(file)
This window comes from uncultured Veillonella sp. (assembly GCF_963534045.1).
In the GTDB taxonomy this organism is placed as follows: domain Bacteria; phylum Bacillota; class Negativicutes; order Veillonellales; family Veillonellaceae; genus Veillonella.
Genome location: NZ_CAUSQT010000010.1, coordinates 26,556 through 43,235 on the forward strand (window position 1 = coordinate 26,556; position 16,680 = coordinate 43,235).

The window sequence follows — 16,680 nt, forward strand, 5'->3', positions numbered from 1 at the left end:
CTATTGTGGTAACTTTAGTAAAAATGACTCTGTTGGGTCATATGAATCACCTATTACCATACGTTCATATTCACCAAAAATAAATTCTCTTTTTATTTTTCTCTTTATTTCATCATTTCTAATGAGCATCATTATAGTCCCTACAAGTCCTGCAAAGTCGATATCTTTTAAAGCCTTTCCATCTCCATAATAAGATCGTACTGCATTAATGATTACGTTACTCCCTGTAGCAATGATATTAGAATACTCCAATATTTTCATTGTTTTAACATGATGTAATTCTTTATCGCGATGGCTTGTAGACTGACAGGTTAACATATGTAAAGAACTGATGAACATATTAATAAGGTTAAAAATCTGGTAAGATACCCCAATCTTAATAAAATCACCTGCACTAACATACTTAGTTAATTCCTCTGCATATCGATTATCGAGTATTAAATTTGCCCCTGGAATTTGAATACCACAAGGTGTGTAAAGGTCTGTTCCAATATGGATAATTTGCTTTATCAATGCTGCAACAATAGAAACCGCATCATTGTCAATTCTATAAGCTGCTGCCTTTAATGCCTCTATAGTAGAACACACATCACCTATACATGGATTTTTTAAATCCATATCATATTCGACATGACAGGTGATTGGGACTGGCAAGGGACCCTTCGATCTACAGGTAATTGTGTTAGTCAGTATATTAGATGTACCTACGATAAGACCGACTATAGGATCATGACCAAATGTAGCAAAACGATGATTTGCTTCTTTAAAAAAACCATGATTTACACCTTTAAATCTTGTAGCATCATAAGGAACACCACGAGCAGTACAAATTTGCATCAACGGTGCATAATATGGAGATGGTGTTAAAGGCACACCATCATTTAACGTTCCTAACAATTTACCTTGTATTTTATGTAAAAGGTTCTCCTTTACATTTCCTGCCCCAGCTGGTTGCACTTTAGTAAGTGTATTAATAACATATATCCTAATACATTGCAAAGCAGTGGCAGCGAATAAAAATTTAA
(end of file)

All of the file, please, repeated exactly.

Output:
This window comes from uncultured Veillonella sp. (assembly GCF_963534045.1).
In the GTDB taxonomy this organism is placed as follows: domain Bacteria; phylum Bacillota; class Negativicutes; order Veillonellales; family Veillonellaceae; genus Veillonella.
Genome location: NZ_CAUSQT010000010.1, coordinates 26,556 through 43,235 on the forward strand (window position 1 = coordinate 26,556; position 16,680 = coordinate 43,235).

The window sequence follows — 16,680 nt, forward strand, 5'->3', positions numbered from 1 at the left end:
CTATTGTGGTAACTTTAGTAAAAATGACTCTGTTGGGTCATATGAATCACCTATTACCATACGTTCATATTCACCAAAAATAAATTCTCTTTTTATTTTTCTCTTTATTTCATCATTTCTAATGAGCATCATTATAGTCCCTACAAGTCCTGCAAAGTCGATATCTTTTAAAGCCTTTCCATCTCCATAATAAGATCGTACTGCATTAATGATTACGTTACTCCCTGTAGCAATGATATTAGAATACTCCAATATTTTCATTGTTTTAACATGATGTAATTCTTTATCGCGATGGCTTGTAGACTGACAGGTTAACATATGTAAAGAACTGATGAACATATTAATAAGGTTAAAAATCTGGTAAGATACCCCAATCTTAATAAAATCACCTGCACTAACATACTTAGTTAATTCCTCTGCATATCGATTATCGAGTATTAAATTTGCCCCTGGAATTTGAATACCACAAGGTGTGTAAAGGTCTGTTCCAATATGGATAATTTGCTTTATCAATGCTGCAACAATAGAAACCGCATCATTGTCAATTCTATAAGCTGCTGCCTTTAATGCCTCTATAGTAGAACACACATCACCTATACATGGATTTTTTAAATCCATATCATATTCGACATGACAGGTGATTGGGACTGGCAAGGGACCCTTCGATCTACAGGTAATTGTGTTAGTCAGTATATTAGATGTACCTACGATAAGACCGACTATAGGATCATGACCAAATGTAGCAAAACGATGATTTGCTTCTTTAAAAAAACCATGATTTACACCTTTAAATCTTGTAGCATCATAAGGAACACCACGAGCAGTACAAATTTGCATCAACGGTGCATAATATGGAGATGGTGTTAAAGGCACACCATCATTTAACGTTCCTAACAATTTACCTTGTATTTTATGTAAAAGGTTCTCCTTTACATTTCCTGCCCCAGCTGGTTGCACTTTAGTAAGTGTATTAATAACATATATCCTAATACATTGCAAAGCAGTGGCAGCGAATAAAAATTTAA